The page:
Helianthus annuus

stand of sunflowers


Helianthus annuus

L. 1753

pronounced: hee-lee-AN-thuss AN-oo-uss

(Asteraceae — the daisy family)


common names: common sunflower, sunflower

Helianthus is from two Greek words, 'ηλιος (helios), the sun, and ανθος (anthos), a flower; annuus is a Latin word that means ‘that lasts a year’, i.e., is an annual plant. In warm climates, the plants tend to be perennial, especially when they have encroached into the wild. The sunflower is native to the Americas, and was probably first domesticated in Mexico by at least 2600 BC.

What is usually called the flower is actually a composite flower, of numerous florets crowded together. The outer florets are the sterile ray florets, usually yellow, and the inner ones disk florets, that mature into ‘sunflower seeds’, the fruit of the plant. The inedible husk is the wall of the fruit, and the true seed lies within.

The florets within the sunflower’s cluster are arranged in a spiraling pattern, where the number of left spirals and the number of right spirals are successive Fibonacci numbers. Typically there are 34 spirals in one direction and 55 in the other, though there are often more in the larger flowers of the domestic sunflower.

In the bud stage sunflowers exhibit heliotropism – at sunrise the flowers are turned towards the east. During the day, they follow the sun’s course and end up facing west, returning to their eastward-facing position during the night. As the bud stage ends, the stem stiffens, usually leaving the flowers facing east. Typically, the wild sunflower does not turn towards the sun: its flowering heads may face many directions when mature, but its leaves usually exhibit some heliotropism.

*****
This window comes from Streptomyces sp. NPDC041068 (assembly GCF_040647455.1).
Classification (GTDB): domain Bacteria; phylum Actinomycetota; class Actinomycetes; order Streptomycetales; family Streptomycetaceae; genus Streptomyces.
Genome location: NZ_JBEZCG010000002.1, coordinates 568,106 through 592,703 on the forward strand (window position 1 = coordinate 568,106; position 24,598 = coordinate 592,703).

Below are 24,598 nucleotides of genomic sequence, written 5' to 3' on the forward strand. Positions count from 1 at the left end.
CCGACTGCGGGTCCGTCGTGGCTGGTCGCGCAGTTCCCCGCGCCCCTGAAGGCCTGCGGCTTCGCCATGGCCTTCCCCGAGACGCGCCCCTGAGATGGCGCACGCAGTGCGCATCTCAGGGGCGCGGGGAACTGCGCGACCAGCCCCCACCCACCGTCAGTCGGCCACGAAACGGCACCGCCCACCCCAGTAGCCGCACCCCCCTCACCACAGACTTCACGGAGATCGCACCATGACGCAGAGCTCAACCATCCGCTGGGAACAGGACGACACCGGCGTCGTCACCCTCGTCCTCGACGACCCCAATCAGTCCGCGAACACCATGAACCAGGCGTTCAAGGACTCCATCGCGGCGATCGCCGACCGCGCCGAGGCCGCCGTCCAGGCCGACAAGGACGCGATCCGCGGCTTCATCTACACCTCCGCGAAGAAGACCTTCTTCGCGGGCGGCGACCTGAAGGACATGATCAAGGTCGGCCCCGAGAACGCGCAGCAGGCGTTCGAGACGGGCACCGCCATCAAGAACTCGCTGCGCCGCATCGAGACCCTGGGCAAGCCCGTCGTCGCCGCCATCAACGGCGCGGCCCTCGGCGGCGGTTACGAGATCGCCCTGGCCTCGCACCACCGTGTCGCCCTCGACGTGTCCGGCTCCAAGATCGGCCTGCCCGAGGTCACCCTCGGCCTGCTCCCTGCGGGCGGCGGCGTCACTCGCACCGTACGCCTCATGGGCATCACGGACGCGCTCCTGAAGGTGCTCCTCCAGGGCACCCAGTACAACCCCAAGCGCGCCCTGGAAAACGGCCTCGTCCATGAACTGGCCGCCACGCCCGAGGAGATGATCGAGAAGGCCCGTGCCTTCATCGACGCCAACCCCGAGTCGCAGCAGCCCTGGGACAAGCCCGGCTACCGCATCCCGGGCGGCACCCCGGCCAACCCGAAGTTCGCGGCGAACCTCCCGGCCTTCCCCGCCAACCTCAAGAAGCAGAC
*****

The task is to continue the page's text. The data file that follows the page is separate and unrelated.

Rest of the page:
Many indigenous American peoples, including the Aztecs and the Otomi of Mexico, and the Incas of South America, used the sunflower as the symbol of the sun god. Gold images of the flowers, as well as sunflower seeds, were taken back to Spain early in the 16th century.

On Magnetic Island there are quite a few stands of these wild sunflowers by road verges. They may have started as garden escapees. The ones photographed are situated in Picnic Street, Picnic Bay, near where the road crosses Butler’s Creek. When in flower they make a brave show.

The caterpillars of several Lepidoptera species feed on sunflowers. These include:
      • the Tomato Grub Helicoverpa armigera;
      • the Soybean Looper Thysanoplusia orichalcea;
      • the Yellow Peach Moth Conogethes punctiferalis;
      • the Light Ermine Moth Spilosoma canescens;
      • the Australian Native Budworm Helicoverpa punctigera;
      • the Apple Looper Phrissogonus laticostata;
      • the Cotton Web Spinner Achyra affinitalis; and
      • the Tobacco Looper Chrysodeixis argentifera.


Photographs taken in Picnic Bay 2008, 2009
Page last updated 11th January 2019